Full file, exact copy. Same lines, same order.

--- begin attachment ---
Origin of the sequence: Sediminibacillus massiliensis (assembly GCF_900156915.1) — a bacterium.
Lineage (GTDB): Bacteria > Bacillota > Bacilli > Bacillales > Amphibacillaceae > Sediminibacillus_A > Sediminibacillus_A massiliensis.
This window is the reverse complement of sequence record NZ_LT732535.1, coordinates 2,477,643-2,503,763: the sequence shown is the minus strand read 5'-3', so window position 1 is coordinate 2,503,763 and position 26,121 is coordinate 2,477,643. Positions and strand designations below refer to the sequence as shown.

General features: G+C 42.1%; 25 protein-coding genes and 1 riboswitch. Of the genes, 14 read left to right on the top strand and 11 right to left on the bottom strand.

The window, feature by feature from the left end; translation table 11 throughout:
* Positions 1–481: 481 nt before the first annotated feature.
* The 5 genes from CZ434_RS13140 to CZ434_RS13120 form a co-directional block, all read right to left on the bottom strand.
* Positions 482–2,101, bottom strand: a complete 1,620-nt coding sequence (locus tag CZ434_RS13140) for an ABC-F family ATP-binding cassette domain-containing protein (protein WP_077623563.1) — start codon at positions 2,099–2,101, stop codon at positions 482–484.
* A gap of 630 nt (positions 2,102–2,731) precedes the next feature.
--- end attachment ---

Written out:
Origin of the sequence: Sediminibacillus massiliensis (assembly GCF_900156915.1) — a bacterium.
Lineage (GTDB): Bacteria > Bacillota > Bacilli > Bacillales > Amphibacillaceae > Sediminibacillus_A > Sediminibacillus_A massiliensis.
This window is the reverse complement of sequence record NZ_LT732535.1, coordinates 2,477,643-2,503,763: the sequence shown is the minus strand read 5'-3', so window position 1 is coordinate 2,503,763 and position 26,121 is coordinate 2,477,643. Positions and strand designations below refer to the sequence as shown.

General features: G+C 42.1%; 25 protein-coding genes and 1 riboswitch. Of the genes, 14 read left to right on the top strand and 11 right to left on the bottom strand.

The window, feature by feature from the left end; translation table 11 throughout:
* Positions 1–481: 481 nt before the first annotated feature.
* The 5 genes from CZ434_RS13140 to CZ434_RS13120 form a co-directional block, all read right to left on the bottom strand.
* Positions 482–2,101, bottom strand: a complete 1,620-nt coding sequence (locus tag CZ434_RS13140) for an ABC-F family ATP-binding cassette domain-containing protein (protein WP_077623563.1) — start codon at positions 2,099–2,101, stop codon at positions 482–484.
* A gap of 630 nt (positions 2,102–2,731) precedes the next feature.